Think of a classic gangster film. If The Godfather, or perhaps its sequel, or maybe even Goodfellas crosses your mind, you wouldn’t be wrong in judging those as the genre’s giddy apexes – but if you look to the other side of the Atlantic, then you’ll find something far more insidious and dark, gnarling its teeth at any shred of light that dares trespass its unholy gaze. That would be 1980’s The Long Good Friday, which is being rereleased in UK cinemas this weekend.
Welcome to Bob Hoskins’ face, a minefield of nervous ticks and tiny, nuanced expressions that Harold Shand has learned to perfect in his particular line of work. His field of expertise? A personal rebranding of London; Shand is a devoted overseer of his beloved capital’s transformation from grimy legend to up-and-coming business metropolis, with his loving wife Victora (Helen Mirren) by his side. He just happens to be the kingpin of a gangster organisation. On an especially important day that would see Shand make a giant step from the shadows and into the warm light of legit business (well, almost legit), a murder takes place that puts a halt to him closing on his deal. Having enjoyed prosperity in peace and quiet and suffering no rivals from his pedestal, for the first time in many years Shand is being targeted by a mysterious syndicate intent on demolishing his empire – with their crosshairs saving Shand himself for last.
Part of The Long Good Friday‘s genius is that its events unfold in real time, and we remain almost as clueless about these hidden antagonists as Harold is. As a result, we’re made to really care about him, regardless of his notoriety, regardless of his extremely violent outbursts, and regardless that he got to the top thanks to a career riddled with inexcusable deeds. But watching this great man fail, in the most epic ways possible, is to watch Hoskins at his very best, and his extraordinary performance here actually acts as the narrative impetus of the piece. But Shand always seems a minute or two late; his agitators are always multiple steps ahead of him. Slightly closer on the intellect front is Helen Mirren as Victoria, a blazing emblem of femininity rising as high as Hoskin’s snarl-mouthed, testosterone-bleached hulk. Her poise keeps us balanced in the male-dominated landscape of this suitably grimy London, still screaming as it’s pulled halfway from brick-and-mortar doldrums to skyscraping excess. The Long Good Friday opens the city wide enough for us to get a peek inside, and it ain’t pretty.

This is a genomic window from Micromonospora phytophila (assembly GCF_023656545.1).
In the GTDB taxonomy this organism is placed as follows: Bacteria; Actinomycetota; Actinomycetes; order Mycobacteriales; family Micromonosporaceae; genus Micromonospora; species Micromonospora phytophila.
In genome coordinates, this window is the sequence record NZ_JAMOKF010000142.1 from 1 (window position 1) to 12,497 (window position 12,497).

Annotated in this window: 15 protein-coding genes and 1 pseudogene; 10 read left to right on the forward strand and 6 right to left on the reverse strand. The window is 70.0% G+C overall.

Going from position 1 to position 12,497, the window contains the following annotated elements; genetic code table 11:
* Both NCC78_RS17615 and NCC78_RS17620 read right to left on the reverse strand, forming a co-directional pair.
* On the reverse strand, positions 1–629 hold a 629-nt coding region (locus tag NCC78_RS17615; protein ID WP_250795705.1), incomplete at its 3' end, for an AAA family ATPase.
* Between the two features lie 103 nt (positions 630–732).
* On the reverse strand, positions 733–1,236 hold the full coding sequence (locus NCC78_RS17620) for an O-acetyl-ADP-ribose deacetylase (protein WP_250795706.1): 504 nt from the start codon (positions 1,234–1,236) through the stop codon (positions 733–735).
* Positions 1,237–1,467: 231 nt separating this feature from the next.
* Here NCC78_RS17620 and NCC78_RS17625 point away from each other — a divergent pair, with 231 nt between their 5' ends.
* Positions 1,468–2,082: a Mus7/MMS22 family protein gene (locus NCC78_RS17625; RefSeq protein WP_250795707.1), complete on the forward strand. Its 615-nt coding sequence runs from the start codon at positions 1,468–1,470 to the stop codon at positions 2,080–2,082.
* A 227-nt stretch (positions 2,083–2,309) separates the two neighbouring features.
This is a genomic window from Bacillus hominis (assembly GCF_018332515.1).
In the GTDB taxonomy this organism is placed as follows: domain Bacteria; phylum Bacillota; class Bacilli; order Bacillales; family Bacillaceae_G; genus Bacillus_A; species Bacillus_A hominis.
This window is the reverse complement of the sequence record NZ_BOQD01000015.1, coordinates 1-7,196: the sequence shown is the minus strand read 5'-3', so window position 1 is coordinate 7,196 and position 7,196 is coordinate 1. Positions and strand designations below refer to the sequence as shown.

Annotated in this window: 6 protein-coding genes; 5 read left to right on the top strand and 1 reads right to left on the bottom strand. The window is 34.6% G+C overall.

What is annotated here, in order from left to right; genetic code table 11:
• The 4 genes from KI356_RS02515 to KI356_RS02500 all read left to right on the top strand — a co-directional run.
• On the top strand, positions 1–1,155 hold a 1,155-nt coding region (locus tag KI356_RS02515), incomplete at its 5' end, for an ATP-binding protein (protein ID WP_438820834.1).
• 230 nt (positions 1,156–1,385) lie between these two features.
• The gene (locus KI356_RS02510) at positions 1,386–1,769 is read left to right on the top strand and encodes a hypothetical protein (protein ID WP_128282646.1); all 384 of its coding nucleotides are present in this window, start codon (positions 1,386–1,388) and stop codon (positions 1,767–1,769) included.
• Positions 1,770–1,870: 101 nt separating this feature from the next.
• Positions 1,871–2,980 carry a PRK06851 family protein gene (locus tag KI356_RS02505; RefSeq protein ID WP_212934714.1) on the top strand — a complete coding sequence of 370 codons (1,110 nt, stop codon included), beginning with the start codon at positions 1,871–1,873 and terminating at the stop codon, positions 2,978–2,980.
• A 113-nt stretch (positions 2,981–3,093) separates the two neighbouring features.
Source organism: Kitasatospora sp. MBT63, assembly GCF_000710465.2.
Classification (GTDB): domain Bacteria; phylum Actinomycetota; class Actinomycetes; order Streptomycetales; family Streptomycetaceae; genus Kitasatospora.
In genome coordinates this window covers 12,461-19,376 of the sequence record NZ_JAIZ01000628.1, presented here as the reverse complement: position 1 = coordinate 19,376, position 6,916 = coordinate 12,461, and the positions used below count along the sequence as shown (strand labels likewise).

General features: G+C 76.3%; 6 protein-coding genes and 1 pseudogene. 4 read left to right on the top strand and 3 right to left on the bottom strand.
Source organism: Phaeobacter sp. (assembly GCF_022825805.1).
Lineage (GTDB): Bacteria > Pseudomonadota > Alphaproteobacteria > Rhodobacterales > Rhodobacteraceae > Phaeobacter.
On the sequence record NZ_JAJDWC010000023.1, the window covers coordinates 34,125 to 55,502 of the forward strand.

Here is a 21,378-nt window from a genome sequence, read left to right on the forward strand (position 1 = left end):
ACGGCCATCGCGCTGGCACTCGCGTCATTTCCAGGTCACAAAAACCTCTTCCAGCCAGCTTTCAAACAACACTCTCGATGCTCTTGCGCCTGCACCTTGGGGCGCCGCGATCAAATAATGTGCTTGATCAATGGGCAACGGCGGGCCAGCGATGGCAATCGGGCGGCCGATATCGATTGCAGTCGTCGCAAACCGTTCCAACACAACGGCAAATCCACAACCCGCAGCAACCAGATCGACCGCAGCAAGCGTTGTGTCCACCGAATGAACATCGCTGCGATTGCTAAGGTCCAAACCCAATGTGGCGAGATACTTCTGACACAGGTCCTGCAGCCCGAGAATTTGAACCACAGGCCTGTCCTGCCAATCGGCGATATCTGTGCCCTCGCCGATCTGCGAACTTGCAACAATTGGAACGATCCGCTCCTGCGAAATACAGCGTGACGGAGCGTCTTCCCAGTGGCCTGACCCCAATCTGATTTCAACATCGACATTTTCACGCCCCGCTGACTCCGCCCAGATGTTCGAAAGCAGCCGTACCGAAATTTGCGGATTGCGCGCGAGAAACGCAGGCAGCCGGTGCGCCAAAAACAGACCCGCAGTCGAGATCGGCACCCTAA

Shand, his compromises continuing to rack up, finds himself a proud bulldog cornered, backing toward oblivion but with his tail anywhere but between his legs. His closing monologue is still harshly relevant today, spewing Britishness all over the rug and wallpaper, his proud words advertising everything that’s right and wrong with such eager patriotism. For those of you who have had the pleasure of seeing this exquisite, thrilling British gangster flick already, you may already know what happens next – but it remains shocking to this day.
The Long Good Friday is rereleased in UK cinemas this weekend.